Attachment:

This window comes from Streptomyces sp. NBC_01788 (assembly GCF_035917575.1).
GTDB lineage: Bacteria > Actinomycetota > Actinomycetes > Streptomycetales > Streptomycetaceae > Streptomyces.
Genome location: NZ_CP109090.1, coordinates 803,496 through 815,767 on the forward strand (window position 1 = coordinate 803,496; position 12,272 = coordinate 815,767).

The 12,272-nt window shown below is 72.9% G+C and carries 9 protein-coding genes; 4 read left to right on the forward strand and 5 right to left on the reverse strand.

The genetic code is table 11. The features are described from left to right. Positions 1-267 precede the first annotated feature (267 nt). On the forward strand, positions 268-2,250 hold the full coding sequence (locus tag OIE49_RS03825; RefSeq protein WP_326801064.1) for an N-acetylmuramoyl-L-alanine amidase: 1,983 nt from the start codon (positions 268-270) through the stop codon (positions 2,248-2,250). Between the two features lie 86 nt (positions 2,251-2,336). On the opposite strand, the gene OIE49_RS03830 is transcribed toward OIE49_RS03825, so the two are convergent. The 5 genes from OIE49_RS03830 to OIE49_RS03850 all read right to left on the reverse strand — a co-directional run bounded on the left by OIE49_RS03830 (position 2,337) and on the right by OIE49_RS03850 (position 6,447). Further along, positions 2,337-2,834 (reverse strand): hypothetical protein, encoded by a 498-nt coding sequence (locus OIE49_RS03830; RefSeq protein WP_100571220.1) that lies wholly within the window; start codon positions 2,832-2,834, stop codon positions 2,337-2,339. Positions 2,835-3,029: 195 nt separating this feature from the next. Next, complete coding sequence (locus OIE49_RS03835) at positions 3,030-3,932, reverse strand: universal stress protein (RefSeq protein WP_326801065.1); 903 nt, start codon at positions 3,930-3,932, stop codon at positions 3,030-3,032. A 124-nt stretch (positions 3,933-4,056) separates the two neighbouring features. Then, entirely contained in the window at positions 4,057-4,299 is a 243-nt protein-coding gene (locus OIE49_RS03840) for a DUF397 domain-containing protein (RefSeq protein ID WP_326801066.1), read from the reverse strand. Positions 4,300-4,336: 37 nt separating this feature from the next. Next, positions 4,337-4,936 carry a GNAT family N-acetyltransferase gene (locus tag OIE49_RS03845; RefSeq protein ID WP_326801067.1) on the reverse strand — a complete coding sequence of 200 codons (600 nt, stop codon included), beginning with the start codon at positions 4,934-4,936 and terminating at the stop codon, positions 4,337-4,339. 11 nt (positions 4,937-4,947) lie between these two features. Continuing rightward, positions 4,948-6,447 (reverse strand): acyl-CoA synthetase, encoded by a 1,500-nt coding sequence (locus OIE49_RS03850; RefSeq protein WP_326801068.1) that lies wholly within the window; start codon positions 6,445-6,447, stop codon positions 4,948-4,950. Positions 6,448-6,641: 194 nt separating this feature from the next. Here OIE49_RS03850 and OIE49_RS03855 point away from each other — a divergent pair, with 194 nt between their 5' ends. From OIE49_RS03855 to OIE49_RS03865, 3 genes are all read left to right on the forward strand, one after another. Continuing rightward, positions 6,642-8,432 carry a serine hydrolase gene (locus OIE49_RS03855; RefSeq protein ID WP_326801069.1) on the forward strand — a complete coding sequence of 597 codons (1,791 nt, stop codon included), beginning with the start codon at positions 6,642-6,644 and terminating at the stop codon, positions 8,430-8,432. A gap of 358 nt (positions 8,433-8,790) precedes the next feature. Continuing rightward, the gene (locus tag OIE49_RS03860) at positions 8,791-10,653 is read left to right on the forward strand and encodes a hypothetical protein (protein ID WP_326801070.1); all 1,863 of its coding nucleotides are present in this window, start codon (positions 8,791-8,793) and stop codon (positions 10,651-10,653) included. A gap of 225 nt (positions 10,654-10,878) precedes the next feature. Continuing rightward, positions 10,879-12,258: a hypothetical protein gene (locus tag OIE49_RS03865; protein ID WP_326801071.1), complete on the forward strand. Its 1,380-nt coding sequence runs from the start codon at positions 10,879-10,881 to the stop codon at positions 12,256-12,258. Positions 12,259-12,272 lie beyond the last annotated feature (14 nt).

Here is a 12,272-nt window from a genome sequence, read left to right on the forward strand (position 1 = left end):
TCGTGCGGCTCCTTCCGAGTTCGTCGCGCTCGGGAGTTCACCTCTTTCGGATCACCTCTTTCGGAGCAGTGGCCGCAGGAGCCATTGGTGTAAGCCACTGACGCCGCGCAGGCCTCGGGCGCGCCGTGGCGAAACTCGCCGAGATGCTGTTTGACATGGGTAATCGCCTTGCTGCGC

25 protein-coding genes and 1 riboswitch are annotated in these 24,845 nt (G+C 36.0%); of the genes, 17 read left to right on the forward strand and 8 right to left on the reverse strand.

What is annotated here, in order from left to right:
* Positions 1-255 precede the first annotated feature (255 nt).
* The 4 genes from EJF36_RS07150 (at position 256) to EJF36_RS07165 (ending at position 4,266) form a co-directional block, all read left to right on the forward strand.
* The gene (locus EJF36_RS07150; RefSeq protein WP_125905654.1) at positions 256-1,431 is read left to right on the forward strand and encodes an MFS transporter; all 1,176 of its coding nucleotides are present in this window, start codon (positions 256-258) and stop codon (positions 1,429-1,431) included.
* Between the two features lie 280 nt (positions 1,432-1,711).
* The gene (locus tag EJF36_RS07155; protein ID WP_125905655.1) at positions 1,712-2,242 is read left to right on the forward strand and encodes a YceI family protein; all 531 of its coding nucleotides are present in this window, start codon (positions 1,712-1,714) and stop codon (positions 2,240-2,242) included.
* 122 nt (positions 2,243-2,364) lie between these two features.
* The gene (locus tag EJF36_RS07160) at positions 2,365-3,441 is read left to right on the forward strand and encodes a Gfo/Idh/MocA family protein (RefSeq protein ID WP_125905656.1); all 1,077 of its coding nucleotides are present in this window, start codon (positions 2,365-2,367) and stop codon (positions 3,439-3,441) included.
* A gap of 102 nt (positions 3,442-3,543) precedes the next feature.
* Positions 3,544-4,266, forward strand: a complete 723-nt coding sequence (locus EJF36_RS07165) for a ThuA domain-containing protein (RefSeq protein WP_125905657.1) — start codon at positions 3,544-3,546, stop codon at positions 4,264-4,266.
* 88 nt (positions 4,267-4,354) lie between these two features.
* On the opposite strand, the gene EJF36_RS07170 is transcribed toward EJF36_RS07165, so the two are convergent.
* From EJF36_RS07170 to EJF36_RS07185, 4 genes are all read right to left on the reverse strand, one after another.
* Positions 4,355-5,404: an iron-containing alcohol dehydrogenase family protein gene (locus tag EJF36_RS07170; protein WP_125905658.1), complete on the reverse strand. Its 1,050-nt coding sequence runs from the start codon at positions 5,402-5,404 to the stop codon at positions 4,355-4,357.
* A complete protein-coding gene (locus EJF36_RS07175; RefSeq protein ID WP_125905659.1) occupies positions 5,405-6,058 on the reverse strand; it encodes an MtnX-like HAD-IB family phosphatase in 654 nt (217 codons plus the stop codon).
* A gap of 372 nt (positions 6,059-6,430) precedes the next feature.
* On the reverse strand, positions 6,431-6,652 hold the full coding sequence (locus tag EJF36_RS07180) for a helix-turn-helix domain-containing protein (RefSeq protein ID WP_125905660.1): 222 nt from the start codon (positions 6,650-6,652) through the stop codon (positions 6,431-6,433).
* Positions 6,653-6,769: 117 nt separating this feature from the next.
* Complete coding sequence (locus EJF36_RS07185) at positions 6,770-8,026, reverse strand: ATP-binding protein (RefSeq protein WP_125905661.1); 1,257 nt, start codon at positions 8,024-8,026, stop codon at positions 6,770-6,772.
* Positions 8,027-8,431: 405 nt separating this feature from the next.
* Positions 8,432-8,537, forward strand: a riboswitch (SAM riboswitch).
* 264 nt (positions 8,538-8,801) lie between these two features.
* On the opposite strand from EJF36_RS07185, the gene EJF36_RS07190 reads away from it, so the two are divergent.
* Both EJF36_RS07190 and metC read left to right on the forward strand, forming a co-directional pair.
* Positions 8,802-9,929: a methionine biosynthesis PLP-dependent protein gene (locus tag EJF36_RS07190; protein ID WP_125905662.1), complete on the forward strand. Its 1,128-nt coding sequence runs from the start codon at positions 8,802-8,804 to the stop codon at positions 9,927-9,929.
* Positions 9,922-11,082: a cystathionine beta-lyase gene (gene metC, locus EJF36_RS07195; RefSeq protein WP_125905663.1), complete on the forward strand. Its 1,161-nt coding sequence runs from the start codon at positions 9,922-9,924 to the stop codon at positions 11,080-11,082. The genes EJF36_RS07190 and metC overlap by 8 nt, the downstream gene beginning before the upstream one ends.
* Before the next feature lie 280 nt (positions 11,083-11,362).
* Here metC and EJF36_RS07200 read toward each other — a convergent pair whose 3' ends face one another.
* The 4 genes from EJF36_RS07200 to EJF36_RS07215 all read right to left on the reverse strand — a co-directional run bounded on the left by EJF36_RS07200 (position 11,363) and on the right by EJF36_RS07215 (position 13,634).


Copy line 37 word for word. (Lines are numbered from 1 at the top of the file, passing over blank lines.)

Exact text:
* The 4 genes from EJF36_RS07200 to EJF36_RS07215 all read right to left on the reverse strand — a co-directional run bounded on the left by EJF36_RS07200 (position 11,363) and on the right by EJF36_RS07215 (position 13,634).